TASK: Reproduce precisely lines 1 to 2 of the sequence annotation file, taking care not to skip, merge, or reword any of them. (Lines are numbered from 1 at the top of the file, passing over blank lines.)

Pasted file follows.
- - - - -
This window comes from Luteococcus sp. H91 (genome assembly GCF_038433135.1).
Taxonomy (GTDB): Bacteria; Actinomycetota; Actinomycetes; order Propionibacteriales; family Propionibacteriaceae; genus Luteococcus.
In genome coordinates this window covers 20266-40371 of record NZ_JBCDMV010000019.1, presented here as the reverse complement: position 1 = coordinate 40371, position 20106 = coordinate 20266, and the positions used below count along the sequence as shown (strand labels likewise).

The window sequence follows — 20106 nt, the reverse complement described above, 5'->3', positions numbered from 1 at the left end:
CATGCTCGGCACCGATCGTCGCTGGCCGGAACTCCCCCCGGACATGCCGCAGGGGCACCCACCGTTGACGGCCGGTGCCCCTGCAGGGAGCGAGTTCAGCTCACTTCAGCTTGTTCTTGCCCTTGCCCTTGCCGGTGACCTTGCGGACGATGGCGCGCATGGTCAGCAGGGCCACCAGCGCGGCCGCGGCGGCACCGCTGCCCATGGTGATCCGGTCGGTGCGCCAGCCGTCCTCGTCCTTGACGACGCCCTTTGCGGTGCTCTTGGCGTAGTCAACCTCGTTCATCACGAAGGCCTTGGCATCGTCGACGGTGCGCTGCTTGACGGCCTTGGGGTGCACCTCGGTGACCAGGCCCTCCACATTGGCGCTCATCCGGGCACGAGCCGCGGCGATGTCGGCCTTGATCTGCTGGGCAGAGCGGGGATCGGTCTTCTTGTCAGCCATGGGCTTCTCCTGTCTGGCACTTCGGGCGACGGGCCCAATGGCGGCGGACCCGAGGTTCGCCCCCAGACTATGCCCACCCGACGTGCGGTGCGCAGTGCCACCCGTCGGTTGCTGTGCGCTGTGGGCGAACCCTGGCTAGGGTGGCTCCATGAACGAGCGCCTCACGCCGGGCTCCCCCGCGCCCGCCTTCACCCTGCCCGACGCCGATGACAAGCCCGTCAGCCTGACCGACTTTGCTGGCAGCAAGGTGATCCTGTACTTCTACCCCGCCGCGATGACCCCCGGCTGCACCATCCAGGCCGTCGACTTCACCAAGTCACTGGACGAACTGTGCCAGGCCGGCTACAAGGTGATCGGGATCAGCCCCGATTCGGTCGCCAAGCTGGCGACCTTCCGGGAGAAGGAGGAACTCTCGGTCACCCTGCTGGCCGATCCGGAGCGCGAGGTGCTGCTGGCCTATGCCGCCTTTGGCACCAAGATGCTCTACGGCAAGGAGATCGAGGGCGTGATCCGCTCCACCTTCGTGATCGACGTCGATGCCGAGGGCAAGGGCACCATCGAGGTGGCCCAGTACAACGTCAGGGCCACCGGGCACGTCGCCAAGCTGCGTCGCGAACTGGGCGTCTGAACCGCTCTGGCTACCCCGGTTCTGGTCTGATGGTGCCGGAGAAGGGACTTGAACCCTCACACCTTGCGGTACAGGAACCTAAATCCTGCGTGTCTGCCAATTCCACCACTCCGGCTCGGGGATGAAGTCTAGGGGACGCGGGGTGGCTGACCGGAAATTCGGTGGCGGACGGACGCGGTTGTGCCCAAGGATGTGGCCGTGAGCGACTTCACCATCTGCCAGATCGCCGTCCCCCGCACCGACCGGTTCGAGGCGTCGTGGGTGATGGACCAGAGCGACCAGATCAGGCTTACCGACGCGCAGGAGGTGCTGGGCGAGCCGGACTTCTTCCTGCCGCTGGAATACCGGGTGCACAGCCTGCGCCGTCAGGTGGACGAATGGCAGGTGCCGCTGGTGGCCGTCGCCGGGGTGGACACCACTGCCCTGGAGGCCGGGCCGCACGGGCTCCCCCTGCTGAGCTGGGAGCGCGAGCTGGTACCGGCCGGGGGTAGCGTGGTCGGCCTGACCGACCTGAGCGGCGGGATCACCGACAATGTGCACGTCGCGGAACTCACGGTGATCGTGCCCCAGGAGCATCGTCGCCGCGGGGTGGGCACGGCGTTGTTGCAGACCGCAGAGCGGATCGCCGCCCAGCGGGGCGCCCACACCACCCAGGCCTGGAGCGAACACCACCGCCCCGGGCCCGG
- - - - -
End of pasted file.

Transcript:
This window comes from Luteococcus sp. H91 (genome assembly GCF_038433135.1).
Taxonomy (GTDB): Bacteria; Actinomycetota; Actinomycetes; order Propionibacteriales; family Propionibacteriaceae; genus Luteococcus.